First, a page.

You or your teen struggling with substance abuse? Here's a WhatsApp helpline you can contact

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Drugs and alcohol in South Africa are not expensive, making them easily accessible to teenagers.
Drugs and alcohol in South Africa are not expensive, making them easily accessible to teenagers.
Fani Mahuntsi

When police minister Bheki Cele announced that the victims of the Scenery Park tavern disaster are all minors, ranging from 13 to 17, South Africans were shocked. 

How could kids that young be in a tavern? How do they get access to alcohol? 

There are still too many questions and not enough answers. But stories of teenagers using addictive substances are everywhere. 

Which is why now there is access to help at the fingertips of those in need after the South African Depression and Anxiety Group (SADAG) has launched the country’s first WhatsApp helpline.

The statistics are scary. SADAG says the average age for drug dependency in South Africa is a staggering 12 with 50% of South African teens drinking alcohol. According to the World Drug Report 2021 the population most at risk of using drugs, young people aged 15–34, is projected to grow in the next decade, in particular in low-income countries.

The WhatsApp helpline, in partnership with the national department of social development, was launched ahead of Substance Abuse Awareness Day.

The "Ke Moja, I’m fine without drugs" helpline is available from 8am to 5pm 7 days a week. Through the chat, you can have access to a SADAG counsellor, access to nationwide referrals and counselling available in different languages.

According to Dr Busisiwe Twala, SADAG Project Manager, they have seen an increase in adolescents and young adults (age 13-35) contacting their telephonic, SMS and online platforms and aim to promote the WhatsApp line as a more easily accessible resource for younger people.

Read more | Innocent Masuku who played Bobo on Yizo Yizo on how drugs ruined his career

“Between April 2021 and March 2022, we have had 89 992 youths contact us through our existing helplines, an increase of 107% from 2020. Younger people use WhatsApp frequently and we believe that this new platform will offer more options when seeking support, guidance or help whether for themselves or a family member,” she says.

Dr Twala says reaching out and realizing you need help is a necessary step to take.

“Young people do not know where to go to find assistance for various problems, which includes substance abuse, and this additional avenue provided by SADAG will assist in providing the necessary direction. The chat line will offer basic counselling, self-help tips and tools for dealing with substance use as well as referrals to resources and information for all age groups across the country.”

Research by the South African Community Epidemiology Network on Drug Use (SACENDU), has revealed that those younger than 20 years admitted to treatment centres in 2021, reported cannabis as their primary substance of use.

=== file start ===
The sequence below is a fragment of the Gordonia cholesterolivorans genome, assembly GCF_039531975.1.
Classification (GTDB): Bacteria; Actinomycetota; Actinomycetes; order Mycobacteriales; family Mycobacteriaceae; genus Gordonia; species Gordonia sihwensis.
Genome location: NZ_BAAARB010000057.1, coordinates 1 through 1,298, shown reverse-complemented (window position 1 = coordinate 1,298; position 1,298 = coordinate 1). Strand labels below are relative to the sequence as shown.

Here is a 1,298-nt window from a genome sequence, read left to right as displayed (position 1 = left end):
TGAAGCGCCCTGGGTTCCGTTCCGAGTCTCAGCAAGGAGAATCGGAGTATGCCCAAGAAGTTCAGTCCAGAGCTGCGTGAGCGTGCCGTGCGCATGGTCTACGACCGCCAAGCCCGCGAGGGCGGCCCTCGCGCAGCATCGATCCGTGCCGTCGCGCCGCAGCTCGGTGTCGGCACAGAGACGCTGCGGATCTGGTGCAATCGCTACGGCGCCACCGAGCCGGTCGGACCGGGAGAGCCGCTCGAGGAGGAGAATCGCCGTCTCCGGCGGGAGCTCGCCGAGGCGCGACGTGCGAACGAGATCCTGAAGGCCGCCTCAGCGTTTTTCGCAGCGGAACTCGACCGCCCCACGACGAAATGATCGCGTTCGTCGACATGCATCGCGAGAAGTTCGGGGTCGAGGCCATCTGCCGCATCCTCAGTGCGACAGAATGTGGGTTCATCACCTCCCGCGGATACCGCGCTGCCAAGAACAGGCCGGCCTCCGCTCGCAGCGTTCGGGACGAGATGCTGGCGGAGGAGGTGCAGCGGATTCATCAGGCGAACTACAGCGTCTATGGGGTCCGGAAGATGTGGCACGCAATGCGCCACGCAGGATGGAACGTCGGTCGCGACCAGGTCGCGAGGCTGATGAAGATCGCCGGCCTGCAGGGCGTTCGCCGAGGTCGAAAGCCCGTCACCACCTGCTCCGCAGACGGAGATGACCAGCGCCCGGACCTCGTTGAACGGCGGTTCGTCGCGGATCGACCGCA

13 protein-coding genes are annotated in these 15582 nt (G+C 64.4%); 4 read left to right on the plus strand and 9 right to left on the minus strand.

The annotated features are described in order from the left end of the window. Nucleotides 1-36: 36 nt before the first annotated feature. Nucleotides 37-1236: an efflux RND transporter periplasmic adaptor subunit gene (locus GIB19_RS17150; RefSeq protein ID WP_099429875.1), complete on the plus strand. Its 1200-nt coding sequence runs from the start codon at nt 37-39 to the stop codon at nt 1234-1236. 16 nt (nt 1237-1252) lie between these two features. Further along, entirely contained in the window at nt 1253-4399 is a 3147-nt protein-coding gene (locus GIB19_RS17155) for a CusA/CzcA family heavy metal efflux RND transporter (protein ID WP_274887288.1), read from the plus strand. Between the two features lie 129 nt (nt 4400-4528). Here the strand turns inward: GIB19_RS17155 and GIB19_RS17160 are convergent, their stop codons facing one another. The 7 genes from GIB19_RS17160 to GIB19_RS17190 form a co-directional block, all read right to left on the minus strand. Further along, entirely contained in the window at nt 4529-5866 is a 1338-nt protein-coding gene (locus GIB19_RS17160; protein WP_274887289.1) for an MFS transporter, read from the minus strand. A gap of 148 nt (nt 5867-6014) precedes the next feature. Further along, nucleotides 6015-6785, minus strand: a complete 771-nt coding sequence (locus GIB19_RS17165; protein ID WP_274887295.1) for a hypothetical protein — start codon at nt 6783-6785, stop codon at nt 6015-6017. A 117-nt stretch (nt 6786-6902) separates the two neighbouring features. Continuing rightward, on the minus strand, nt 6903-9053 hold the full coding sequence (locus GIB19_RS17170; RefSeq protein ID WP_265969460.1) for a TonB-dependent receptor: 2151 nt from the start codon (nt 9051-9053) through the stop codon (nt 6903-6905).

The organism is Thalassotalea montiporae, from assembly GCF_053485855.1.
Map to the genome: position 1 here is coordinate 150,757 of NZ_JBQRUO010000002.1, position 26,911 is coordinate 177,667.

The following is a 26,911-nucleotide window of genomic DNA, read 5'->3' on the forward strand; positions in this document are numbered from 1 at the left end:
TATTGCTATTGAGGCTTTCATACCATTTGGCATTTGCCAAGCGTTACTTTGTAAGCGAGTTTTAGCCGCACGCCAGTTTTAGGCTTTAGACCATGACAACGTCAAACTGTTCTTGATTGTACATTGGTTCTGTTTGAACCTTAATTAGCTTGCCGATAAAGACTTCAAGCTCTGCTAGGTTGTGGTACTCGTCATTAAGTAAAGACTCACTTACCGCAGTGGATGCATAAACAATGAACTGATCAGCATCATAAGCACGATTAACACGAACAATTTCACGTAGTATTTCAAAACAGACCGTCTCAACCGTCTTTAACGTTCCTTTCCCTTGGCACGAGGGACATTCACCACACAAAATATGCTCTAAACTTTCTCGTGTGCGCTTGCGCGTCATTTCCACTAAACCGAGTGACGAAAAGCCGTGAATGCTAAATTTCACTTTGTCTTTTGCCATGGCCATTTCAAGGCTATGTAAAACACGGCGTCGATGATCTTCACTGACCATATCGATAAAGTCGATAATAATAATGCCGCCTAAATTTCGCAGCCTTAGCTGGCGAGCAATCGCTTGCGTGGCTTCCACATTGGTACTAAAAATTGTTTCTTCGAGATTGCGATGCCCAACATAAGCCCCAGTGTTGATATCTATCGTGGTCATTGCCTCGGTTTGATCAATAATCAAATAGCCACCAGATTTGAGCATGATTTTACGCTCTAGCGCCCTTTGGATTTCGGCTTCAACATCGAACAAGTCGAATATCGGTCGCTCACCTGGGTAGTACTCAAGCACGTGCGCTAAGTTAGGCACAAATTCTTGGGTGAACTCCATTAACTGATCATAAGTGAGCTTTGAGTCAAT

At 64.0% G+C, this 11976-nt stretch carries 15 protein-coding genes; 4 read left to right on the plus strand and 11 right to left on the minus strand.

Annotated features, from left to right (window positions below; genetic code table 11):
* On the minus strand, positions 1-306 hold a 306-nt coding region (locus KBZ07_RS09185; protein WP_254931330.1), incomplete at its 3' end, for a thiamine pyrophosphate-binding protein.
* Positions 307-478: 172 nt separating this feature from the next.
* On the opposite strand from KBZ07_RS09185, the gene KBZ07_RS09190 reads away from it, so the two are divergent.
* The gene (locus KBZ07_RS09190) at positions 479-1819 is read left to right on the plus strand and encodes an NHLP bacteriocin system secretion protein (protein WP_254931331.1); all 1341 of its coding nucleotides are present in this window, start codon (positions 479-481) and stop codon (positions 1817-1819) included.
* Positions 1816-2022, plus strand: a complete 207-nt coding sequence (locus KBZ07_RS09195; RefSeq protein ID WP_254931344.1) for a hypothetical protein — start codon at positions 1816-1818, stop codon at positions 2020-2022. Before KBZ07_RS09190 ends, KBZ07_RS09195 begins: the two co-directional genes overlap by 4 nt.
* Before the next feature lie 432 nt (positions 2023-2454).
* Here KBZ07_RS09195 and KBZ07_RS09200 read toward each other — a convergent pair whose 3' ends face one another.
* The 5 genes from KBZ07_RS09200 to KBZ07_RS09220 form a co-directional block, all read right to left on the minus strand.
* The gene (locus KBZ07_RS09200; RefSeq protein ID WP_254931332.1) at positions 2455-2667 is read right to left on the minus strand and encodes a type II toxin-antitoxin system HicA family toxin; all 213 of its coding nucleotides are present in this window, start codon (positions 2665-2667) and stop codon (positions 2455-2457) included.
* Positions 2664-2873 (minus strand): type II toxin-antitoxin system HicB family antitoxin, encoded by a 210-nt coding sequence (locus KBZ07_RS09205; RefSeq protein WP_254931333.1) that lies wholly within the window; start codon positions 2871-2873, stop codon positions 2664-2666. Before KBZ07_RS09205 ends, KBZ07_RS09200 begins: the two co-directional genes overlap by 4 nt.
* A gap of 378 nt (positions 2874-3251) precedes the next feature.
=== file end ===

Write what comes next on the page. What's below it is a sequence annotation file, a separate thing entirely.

In addition to alcohol, popular drugs used by adolescents include cocaine, Mandrax and the following:

  • Tik - a pill that is melted by a candle
  • Ecstasy - looks and tastes like sweets 
  • Codeine - found in many cough medicines 
  • Nyaope - contains a mix of different drugs, detergents such as washing powder, other chemicals, and even rat poison 
  • Flakka - similar to ecstasy, is a powder and tastes like sweets.

According to SADAG, further research shows that not all young people are equally vulnerable to substance abuse but it is rather the combination of risk factors and a lack of protection against substance abuse, that will determine how susceptible youths are to experiment and ultimately becoming addicted to drugs and alcohol.

Peer pressure has also been identified as a “major contributing factor”.

“Adolescents are either forced, persuaded or pressured to try drugs or alcohol by their peers and, in many instances, deceived into believing that using is either not harmful or that there will be no repercussions in using.

Read more | From the archives | 'Tik was my hiding place' – Former addict on why she's helping others beat addiction

“Other risk factors include mental health illness such as anxiety or depression, isolation, lack of parental involvement, dysfunctional social relationships and poverty. Substance abuse amongst learners is usually associated with crime, violence, deviant behaviour and bullying and can lead to a number of mental health disorders,” SADAG says in a statement.

Signs of addiction
  • Loss of interest in day-to-day activities
  • Absence from school/dropping out
  • Change crowd (to hang out with those who are users)
  • Become moody, negative, cranky, or worried all the time
  • Have trouble concentrating
  • Lack of energy resulting in sleeping much more
  • Aggressive behaviour that will lead to getting into fights, being argumentative
  • Committing crime to feed the habit
  • Red or puffy eyes
  • Unexplainable weight gain or loss
  • Frequent runny nose

To use, the Ke Moja helpline WhatsApp 087 163 2025. Alternative contact resources are the national department of social development 24 hour Substance Abuse Helpline on 0800 12 13 14 and the SMS line 32312.

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